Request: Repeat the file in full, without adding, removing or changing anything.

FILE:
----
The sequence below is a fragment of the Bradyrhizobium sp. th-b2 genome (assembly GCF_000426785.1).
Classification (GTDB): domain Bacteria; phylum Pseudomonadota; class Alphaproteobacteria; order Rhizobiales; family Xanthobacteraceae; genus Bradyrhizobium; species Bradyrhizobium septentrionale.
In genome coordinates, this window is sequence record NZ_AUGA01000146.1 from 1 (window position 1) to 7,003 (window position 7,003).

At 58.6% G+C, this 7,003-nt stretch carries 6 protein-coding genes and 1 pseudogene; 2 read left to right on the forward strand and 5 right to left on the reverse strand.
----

The sequence below is a fragment of the Bradyrhizobium sp. th-b2 genome (assembly GCF_000426785.1).
Classification (GTDB): domain Bacteria; phylum Pseudomonadota; class Alphaproteobacteria; order Rhizobiales; family Xanthobacteraceae; genus Bradyrhizobium; species Bradyrhizobium septentrionale.
In genome coordinates, this window is sequence record NZ_AUGA01000146.1 from 1 (window position 1) to 7,003 (window position 7,003).

At 58.6% G+C, this 7,003-nt stretch carries 6 protein-coding genes and 1 pseudogene; 2 read left to right on the forward strand and 5 right to left on the reverse strand.